Eventually, I left the mountains and hillsides behind, crossed I-5, and flew over the flat farmland along the shoreline. As I flew over various waterways, I wondered whether a boat with a 30-inch draft could navigate them. (Yeah, my boat lust had gotten that bad.)
Then I was over Fidalgo Island, climbing over one last hill before looking for the airport. I found it very close to the hillside and came in for a landing on the parallel taxiway. I set down in an airplane parking spot near the fuel island, wondering whether the hose would be long enough to reach me where I was parked. I didn’t see a fuel truck.
I shut everything down and let Penny out while I gathered everything I’d need for the day. Then, after a quick bathroom visit in the Pilot Lounge, I used Uber to call for a ride. We were on our way to the Marina five minutes later.
At the Boat Show
Andrew at Ranger Tugs had put tickets aside for me at the Will Call office, so that where I started. The event isn’t expensive — only $10/person — but I think they charge a fee to discourage low-budget lookie Lous. Let’s face it: the Anacortes Boat & Yacht Show has the word “yacht” in it for a reason. The majority of boats on display were far beyond the means of 99% of the people who attended.
I didn’t waste my time looking at boats I couldn’t afford, although I do admit looking at a few that didn’t quite fit my needs. In most cases, the problem was towing: I needed a boat I could easily tow from home to anywhere I wanted to launch it, whether that was 12 miles from home at the boat ramp behind Pybus Market or 1200 miles from home in Arizona’s Lake Pleasant. That meant it could be no wider than 8-1/2 feet, which is the legal limit for normal trailer loads. Wider than that and I’d need a special permit to tow it and would have to get Wide Load signage and possibly a pilot car. The Cutwater boats seemed to fall into this category. Other boats were lacking in the livability department and wouldn’t be comfortable for more than a few days. Some were inboard motors and I preferred an outboard. None of them had the finely honed feature set the R-27 Ranger Tug I lusted for had.
I should mention here that “looking” at a boat didn’t mean looking at it from the dock. It meant climbing on board. All the boats had ramps leading to them so it was an easy deal. In most cases I either left Penny tied up on the dock or I picked her up and brought her on board. Although it would have been quite a treat to explore the giant yachts parked here and there along the dock, there was no reason to make me want something I couldn’t afford. It was best to stick to the program and let the lookie Lous have their fun without me.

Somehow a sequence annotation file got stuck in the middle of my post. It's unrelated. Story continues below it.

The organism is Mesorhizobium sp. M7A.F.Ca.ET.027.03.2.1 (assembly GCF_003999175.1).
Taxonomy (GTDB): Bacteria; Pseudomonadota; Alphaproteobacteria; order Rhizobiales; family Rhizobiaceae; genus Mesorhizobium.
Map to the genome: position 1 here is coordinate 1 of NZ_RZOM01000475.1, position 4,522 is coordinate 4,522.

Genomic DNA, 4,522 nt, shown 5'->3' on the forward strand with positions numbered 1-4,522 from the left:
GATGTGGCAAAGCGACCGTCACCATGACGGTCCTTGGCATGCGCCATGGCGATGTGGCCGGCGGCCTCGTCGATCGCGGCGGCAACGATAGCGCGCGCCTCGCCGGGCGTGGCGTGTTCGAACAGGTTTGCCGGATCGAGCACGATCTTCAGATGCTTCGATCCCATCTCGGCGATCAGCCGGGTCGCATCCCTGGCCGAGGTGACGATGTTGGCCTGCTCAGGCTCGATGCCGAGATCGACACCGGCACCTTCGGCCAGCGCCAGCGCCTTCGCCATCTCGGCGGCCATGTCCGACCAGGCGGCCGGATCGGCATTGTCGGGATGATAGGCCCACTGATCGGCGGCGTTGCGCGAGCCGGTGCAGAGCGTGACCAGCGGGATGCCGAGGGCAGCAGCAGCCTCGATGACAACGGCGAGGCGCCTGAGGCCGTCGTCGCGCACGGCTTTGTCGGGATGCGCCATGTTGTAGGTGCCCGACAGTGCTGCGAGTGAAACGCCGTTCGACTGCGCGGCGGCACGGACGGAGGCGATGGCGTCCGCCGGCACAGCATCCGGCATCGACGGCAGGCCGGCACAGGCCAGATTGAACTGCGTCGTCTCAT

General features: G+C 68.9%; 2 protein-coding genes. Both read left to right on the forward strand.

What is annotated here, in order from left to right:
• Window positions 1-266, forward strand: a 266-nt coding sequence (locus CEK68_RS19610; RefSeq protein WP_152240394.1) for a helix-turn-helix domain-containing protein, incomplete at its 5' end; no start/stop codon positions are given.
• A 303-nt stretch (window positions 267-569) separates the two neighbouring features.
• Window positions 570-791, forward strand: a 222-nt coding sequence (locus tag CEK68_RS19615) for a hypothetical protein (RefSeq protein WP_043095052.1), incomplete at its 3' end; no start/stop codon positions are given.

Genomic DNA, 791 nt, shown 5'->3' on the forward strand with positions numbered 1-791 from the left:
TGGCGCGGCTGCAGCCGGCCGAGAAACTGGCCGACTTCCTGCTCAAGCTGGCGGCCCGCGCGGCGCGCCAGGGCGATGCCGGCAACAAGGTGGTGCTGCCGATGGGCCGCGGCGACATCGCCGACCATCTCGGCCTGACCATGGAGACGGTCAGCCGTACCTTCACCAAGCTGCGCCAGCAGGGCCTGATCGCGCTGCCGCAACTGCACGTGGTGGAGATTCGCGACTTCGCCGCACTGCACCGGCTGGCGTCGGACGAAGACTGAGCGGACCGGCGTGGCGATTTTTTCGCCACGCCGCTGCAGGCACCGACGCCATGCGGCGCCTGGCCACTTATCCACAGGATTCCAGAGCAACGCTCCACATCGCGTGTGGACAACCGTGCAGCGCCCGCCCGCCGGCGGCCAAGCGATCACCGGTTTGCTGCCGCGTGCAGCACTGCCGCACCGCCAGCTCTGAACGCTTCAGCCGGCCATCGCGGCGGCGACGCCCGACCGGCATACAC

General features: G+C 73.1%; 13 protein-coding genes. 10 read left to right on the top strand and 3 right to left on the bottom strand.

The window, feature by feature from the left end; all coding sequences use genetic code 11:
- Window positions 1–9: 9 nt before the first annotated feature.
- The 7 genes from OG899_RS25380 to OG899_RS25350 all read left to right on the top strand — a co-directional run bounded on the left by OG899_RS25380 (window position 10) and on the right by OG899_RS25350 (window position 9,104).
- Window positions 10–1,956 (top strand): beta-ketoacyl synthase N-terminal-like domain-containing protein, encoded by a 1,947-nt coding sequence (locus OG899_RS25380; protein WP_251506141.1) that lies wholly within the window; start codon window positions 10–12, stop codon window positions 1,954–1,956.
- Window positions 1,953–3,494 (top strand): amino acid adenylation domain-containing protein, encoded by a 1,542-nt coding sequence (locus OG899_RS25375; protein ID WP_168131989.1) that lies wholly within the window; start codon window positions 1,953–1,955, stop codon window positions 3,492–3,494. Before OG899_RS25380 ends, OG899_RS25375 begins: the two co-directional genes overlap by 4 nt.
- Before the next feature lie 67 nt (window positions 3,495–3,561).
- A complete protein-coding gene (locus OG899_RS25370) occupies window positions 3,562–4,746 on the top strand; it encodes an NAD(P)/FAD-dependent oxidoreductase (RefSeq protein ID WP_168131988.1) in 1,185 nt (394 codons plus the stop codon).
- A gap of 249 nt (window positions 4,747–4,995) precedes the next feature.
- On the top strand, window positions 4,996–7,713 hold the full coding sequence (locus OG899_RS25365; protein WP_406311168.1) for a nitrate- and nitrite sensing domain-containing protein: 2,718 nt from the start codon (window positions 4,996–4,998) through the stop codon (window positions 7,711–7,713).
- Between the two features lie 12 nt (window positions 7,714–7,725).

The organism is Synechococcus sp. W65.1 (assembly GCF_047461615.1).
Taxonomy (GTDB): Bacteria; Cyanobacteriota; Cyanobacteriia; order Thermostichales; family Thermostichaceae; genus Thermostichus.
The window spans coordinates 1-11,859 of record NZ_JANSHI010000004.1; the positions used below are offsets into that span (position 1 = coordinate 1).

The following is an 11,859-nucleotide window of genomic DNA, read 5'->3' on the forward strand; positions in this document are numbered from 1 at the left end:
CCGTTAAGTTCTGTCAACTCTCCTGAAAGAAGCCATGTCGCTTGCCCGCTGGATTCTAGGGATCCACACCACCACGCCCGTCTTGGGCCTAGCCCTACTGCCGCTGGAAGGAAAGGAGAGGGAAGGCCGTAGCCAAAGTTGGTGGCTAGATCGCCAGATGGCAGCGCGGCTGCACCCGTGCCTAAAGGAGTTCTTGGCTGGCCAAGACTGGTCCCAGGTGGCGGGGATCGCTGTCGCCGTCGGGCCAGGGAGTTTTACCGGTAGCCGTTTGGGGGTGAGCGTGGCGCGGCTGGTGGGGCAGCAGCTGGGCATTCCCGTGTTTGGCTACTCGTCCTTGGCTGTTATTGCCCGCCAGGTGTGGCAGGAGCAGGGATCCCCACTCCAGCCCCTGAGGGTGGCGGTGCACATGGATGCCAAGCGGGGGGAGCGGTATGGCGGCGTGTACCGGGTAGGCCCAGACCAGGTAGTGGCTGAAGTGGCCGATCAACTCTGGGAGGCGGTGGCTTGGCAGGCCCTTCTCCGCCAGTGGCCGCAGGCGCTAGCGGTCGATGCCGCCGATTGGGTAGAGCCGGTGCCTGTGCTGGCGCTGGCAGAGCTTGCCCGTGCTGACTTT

I spoke to a sales guy at the Ranger Tugs area where their five models — R-23, R-27, R29, R31, and R41 — were parked. He gave me a sales spiel that included favorable pricing on the R-27 parked there. Prices go up by $10K in July for the 2020 model year, he warned. This was the last boat off the line for the 2019 model year. I checked out the smaller R-22, which I think would be too small for me. I asked questions about the windlass — cruising on the David B had convinced me that I would be unable to pull up an anchor, especially if it had 50 feet of chain and another 100 feet of rode set out. Andrew walked up and I chatted with him about it. He gave me even better pricing. We talked about desalination and dingy storage.
Later, I walked around the marina to look at some used boats on the far end. There was a 2016 Ranger Tug for sale there at the same price as the deal Andrew offered. Jeez. Was it wishful thinking on the part of the owner/broker or did the boats really hold their value that much? Why would anyone buy a used 2016 model when a brand new 2019 model, with all its improvements, from the factory could be had for the same price?
Penny and I left the docks and walked up to where other exhibitors were gathered inside a big tent or outside under smaller canopies. I got into a conversation with a boat broker about her upcoming trip to Ketchikan on her 41 foot Nordic Tug and my recent one on the David B. Her husband joined us and we talked about financing, which I hadn’t even considered. Even though they knew I wasn’t going to buy a boat from them, they were every helpful. And they seemed impressed that I was considering an R-27; the woman said it was an excellent option for me.
I looked on as a sales guy explained a desalination system to a couple. The system was very large and convoluted — not to mention expensive — and I wandered off.
I chatted with two sales guys about a Zodiac boat to use as a tender for an R-27. Andrew had recommended them because they’re relatively light weight. Apparently they come in sizes as small as 6 feet (inside length), although they said the next size up might be better for me. One guy even described how he gets his Zodiac out of the water and stowed on his boat by himself. They seemed confident that I could handle it alone.